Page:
Common sense tells us that teacher should have a plan for progress. The worst possible plan is to have no plan. Look on any music lessons website and you will see something similar to this, "Our teachers understand that every student is an individual, with personal musical needs and goals. We make it a priority to tailor how we teach and what we teach to your individual needs." Giving a lesson by just telling students random ideas is not teaching. Teaching must have a method and objective goals. Using a variety of methods or using what the student brings is not a method.  Frequently teachers go into the lesson not knowing what they are going to accomplish that day but reacting to what the student did or didn't do during the week. This also is not a method. These ways do not result in a coherent teaching strategy that can be proven to work. Organizing a lesson plan for study from many resources by one's self is an enormous amount of work and a great responsibility. It takes years of trial and error to know all the ways that information can be misunderstood by the student.



There are countless details for training students mentally and physically in music and there are countless errors that can be made. The following is a list of the most commonly used teaching errors that should alarm parents if they occur with your student:


  • The teacher or method book stating sayings such as Every-Good-Boy-Does-Fine as a trick to naming the lines and space of the staff. Most music teacher still use this saying, even though the staff is actually read in alphabetical order.
  • Finger numbers or letter names over notes which takes attention away from learning to read the notation. When the answers are written in, what does the notation do? It becomes invisible and the student is not compelled to look at it.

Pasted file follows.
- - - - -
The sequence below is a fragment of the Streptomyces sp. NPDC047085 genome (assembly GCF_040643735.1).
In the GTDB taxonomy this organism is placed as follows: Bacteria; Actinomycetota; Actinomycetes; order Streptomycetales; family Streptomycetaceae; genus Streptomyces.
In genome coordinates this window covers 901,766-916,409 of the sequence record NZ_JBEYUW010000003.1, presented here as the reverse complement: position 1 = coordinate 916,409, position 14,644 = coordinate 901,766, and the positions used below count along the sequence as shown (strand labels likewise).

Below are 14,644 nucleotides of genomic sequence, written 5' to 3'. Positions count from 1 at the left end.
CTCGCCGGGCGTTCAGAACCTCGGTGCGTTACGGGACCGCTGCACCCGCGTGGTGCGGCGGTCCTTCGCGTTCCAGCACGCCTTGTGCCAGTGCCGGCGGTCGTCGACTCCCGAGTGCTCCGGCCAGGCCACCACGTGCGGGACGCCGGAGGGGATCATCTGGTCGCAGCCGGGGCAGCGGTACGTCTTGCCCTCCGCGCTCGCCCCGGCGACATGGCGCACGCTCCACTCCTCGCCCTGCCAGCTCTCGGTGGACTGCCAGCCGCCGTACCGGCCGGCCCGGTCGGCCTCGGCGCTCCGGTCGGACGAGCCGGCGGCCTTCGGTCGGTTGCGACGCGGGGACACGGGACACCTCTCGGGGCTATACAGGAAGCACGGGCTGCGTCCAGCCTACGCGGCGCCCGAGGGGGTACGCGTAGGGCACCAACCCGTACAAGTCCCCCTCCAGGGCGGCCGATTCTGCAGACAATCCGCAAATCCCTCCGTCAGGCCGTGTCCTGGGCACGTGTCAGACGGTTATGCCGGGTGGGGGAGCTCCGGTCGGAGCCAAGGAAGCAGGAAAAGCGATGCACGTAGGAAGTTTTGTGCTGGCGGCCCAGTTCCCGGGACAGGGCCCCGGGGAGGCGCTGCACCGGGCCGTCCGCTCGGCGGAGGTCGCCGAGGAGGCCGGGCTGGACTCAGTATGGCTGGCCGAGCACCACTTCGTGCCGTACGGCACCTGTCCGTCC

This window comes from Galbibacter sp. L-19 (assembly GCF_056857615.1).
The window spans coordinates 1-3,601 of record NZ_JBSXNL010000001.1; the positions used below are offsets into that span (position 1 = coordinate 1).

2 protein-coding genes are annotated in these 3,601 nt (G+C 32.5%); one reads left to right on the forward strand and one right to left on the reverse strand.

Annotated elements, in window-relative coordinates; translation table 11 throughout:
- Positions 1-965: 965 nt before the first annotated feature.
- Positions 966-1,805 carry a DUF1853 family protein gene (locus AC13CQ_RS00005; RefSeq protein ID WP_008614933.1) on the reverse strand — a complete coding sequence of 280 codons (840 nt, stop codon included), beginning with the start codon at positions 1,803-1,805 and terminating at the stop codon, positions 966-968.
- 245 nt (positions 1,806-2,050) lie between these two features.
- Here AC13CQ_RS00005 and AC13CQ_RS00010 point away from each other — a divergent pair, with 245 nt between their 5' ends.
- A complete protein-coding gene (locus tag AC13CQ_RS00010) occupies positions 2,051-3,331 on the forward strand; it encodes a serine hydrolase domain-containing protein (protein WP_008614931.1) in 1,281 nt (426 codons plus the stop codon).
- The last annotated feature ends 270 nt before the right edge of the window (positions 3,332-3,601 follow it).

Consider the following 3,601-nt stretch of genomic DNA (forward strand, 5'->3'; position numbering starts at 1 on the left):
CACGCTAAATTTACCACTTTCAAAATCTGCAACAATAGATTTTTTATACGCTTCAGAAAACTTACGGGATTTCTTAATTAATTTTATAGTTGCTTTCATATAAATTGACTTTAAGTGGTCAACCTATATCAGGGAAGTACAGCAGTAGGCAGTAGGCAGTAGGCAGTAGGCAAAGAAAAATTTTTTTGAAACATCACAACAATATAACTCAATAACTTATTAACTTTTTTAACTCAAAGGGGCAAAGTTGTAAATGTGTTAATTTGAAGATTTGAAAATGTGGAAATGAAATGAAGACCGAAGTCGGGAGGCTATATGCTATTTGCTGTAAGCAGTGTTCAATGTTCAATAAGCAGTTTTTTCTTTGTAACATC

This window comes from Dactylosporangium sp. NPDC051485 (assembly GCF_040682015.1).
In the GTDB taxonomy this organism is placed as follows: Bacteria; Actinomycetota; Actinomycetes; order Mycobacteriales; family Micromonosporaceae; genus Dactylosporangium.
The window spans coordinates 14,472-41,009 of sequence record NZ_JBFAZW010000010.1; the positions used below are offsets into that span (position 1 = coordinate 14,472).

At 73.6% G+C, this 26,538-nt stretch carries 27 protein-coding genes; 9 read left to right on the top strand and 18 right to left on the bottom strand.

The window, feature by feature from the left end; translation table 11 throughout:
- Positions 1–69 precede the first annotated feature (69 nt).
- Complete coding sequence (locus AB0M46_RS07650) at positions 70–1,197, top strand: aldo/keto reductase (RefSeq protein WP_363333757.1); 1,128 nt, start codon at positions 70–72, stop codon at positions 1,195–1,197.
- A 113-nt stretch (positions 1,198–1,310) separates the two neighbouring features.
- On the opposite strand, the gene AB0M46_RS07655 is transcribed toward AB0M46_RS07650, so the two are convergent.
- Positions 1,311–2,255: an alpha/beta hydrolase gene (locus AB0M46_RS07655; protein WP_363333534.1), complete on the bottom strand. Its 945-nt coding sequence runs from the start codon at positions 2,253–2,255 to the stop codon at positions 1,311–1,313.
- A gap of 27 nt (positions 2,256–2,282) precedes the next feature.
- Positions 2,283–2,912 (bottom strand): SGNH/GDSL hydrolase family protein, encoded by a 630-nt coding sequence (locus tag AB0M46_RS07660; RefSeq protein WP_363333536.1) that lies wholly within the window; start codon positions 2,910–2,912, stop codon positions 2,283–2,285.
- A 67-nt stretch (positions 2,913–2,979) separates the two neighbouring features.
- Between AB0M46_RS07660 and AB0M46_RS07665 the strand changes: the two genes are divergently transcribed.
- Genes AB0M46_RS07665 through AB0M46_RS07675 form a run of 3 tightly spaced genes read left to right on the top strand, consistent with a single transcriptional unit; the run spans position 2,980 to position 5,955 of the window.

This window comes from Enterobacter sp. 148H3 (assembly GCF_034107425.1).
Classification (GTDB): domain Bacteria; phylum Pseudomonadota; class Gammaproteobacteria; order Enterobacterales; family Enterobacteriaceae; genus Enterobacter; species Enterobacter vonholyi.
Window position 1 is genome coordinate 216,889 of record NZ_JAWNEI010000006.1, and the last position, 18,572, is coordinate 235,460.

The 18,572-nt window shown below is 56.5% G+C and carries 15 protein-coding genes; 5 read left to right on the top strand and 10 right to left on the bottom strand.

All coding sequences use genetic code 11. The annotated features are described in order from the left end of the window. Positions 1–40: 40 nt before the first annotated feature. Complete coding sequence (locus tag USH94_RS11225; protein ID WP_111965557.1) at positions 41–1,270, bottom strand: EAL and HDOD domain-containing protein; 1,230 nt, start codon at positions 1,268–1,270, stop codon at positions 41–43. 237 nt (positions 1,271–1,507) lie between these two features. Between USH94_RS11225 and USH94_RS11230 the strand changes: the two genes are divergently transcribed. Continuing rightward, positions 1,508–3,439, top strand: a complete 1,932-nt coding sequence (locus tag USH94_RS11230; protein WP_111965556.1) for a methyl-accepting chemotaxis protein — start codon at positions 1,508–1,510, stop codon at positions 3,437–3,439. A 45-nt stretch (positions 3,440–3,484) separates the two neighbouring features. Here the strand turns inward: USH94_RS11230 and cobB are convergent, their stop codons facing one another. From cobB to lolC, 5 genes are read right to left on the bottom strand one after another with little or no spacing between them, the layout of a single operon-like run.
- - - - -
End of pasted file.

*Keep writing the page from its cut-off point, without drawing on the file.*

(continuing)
• Students looking up and down while reading. Students who are dependent on looking up and down or memorizing their music will never learn to read.
  • The act of playing with fingers that are flat or collapsing rather by lifting from the knuckle. The finger joint must be stable like a knee joint, so the player can "walk" on the keys without wobbling.
  • The teacher counting aloud, singing along, or writing the counting in the music. Instead the teacher should play along to stimulate the student rhythmically.
  • Students making and fixing mistakes instead of playing slow with mental control.  The first impulse will be repeat if it is right or wrong. Making and fixing mistakes is a enormous waste of lesson time.
  • Students playing too slow. Once it is read correctly, the music must be trained in the student's hand, so it is can be played faster for a real musical experience.
  • When students want to pick songs for the lesson it is a clear sign they have not learned much, and teachers are searching for ways to keep their interest.
  • The teacher relying on parents to help students play the assignment at home.